The Storting, Norway’s parliament, will not go against the growing Bitcoin block reward mining industry. In a recent vote, the majority of members of the parliament voted against a proposal to ban block reward mining.
The bill to ban Bitcoin block reward mining was first proposed by Rødt’s Sofie Marhaug, a member of Norway’s communist party—the Red Party. The Storting representative stated that block reward mining wastes electricity. The bill proposed banning the activity to free up electricity for homes and other industries.
However, the proposal failed to catch on with the majority of the parliament. According to Norwegian news outlet E24, the only parties that supported the bill were other left-leaning parties, including the Socialist Left Party, and the Green Party.
“We are obviously disappointed with the majority here. In the future, we will electrify large parts of society. If we do not want to carpet Norwegian nature with wind power, we must actually prioritize what the power is to be used for,” Marhaug told E24.
The report notes that the parties supporting the bill are now looking to rein in block reward mining by introducing a “full electricity tax.” Currently, data centers that participate in block reward mining pay a highly subsidized electricity tax.
While households, companies, and the public sector pay about $0.015 per kilowatt-hour, data centers pay around $0.00085780 per kilowatt-hour. However, even this proposal is bound to face some opposition as the parliament has raised concerns about discriminating against any particular industry.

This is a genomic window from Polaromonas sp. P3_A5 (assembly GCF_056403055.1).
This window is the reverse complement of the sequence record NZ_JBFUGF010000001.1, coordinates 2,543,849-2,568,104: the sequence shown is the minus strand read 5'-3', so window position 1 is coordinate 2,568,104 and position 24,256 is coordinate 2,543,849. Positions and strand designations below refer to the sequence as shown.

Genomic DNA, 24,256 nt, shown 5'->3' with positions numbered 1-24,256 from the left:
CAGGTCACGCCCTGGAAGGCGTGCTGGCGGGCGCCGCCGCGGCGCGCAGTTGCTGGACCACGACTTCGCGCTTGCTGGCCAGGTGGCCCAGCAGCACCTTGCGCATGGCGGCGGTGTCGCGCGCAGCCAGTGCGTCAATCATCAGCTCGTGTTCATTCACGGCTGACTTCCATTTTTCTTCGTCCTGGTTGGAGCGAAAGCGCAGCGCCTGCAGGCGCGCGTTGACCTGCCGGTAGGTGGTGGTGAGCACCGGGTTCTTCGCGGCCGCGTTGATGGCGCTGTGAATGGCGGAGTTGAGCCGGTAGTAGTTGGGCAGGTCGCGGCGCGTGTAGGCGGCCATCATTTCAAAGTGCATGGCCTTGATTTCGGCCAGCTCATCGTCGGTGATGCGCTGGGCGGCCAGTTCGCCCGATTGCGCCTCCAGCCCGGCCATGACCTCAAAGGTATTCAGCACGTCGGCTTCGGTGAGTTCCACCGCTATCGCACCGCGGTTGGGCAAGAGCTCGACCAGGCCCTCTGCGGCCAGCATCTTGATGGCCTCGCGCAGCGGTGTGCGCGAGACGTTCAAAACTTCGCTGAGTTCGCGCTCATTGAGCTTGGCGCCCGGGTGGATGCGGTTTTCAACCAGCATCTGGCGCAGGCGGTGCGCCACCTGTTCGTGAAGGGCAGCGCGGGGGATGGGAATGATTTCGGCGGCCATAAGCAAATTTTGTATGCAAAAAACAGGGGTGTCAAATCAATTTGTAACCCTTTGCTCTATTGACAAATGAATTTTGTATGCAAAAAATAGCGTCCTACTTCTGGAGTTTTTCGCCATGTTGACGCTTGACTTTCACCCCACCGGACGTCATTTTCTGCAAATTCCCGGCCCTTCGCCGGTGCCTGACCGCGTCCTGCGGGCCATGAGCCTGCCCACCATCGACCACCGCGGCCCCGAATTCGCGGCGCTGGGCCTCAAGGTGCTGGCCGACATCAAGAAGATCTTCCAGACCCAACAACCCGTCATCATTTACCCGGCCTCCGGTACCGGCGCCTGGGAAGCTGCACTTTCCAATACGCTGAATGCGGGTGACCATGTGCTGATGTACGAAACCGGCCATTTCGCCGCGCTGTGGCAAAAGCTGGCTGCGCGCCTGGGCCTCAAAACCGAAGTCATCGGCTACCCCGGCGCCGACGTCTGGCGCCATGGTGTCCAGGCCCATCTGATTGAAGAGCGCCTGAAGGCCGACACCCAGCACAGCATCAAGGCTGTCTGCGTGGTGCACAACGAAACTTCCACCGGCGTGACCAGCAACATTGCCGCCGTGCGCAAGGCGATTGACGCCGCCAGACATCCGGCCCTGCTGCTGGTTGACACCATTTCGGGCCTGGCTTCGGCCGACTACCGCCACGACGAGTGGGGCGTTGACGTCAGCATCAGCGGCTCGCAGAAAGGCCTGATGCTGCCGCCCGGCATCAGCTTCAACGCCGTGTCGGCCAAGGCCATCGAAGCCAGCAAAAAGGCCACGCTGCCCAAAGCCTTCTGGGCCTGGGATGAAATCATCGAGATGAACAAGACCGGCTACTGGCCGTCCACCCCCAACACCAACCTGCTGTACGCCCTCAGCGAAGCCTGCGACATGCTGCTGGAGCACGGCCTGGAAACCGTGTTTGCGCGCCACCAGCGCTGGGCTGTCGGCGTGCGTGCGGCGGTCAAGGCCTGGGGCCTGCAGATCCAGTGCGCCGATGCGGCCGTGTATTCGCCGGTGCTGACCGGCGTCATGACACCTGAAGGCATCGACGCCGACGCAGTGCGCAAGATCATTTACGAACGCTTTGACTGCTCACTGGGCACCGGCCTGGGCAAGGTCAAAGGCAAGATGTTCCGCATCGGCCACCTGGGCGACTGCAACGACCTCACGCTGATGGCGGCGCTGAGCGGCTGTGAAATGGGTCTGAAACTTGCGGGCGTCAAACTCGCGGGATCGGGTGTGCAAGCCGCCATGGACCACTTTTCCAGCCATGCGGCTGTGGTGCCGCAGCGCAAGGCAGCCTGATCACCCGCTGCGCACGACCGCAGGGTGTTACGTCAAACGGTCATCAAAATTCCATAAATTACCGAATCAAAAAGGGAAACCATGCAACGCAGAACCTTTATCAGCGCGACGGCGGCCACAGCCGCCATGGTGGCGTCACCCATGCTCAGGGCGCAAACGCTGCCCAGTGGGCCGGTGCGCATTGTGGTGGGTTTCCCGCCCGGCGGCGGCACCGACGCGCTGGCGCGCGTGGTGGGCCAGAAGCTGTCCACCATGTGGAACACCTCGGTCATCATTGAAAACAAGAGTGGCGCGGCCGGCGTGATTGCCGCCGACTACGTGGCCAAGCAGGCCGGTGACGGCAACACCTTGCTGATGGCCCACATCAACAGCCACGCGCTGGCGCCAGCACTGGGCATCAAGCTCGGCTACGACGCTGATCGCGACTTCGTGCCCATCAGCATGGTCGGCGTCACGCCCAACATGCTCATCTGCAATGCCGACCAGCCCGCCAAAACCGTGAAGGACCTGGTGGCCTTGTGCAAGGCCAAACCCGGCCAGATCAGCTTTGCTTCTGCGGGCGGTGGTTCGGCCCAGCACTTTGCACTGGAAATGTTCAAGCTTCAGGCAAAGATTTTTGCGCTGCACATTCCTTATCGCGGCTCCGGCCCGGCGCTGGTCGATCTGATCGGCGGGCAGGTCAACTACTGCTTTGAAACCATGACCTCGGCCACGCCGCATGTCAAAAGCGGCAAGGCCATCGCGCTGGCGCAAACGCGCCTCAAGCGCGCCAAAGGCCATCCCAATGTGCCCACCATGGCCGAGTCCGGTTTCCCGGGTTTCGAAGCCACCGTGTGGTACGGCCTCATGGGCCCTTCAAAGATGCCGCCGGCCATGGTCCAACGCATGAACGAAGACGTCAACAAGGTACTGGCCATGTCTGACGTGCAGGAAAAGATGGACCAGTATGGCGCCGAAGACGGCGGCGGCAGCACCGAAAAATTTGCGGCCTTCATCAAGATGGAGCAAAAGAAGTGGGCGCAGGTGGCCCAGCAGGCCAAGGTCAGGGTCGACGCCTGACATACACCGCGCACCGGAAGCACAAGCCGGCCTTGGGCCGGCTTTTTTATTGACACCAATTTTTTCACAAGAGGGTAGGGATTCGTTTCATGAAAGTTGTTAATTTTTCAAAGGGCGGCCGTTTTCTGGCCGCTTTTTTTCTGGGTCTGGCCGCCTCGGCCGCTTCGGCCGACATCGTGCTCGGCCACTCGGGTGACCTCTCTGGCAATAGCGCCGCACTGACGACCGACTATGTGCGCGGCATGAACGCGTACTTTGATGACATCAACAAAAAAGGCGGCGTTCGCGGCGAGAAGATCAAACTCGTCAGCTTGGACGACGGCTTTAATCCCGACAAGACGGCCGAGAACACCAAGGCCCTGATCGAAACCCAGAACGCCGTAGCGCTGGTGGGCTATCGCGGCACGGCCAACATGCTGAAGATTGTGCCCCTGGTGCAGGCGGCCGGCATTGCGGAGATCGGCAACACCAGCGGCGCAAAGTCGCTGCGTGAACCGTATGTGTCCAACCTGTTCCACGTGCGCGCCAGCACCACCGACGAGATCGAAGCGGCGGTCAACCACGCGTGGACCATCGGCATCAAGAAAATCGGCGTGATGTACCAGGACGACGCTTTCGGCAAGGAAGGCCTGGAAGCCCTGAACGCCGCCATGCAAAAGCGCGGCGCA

Norway’s contribution to the Bitcoin hash rate has increased rapidly
Bitcoin block reward mining energy usage concerns have risen even as Norway is coming to be recognized as one of the powerhouses for the activity. CNBC reporting data from an Arcane Research study described the European country as a “green oasis” for block reward mining.
The study found that Norway now contributes up to 0.75% of the global hash rate of the Bitcoin network. And all of it is powered by the country’s abundant renewable energy sources.
Norway generates 88% of its energy requirements from hydroelectric power, a further 10% comes from wind energy, and the remaining is supported by natural gas. Arcane also found that digital currency adoption in Norway has been increasing, with up to 10% of the adult population now owning digital assets.
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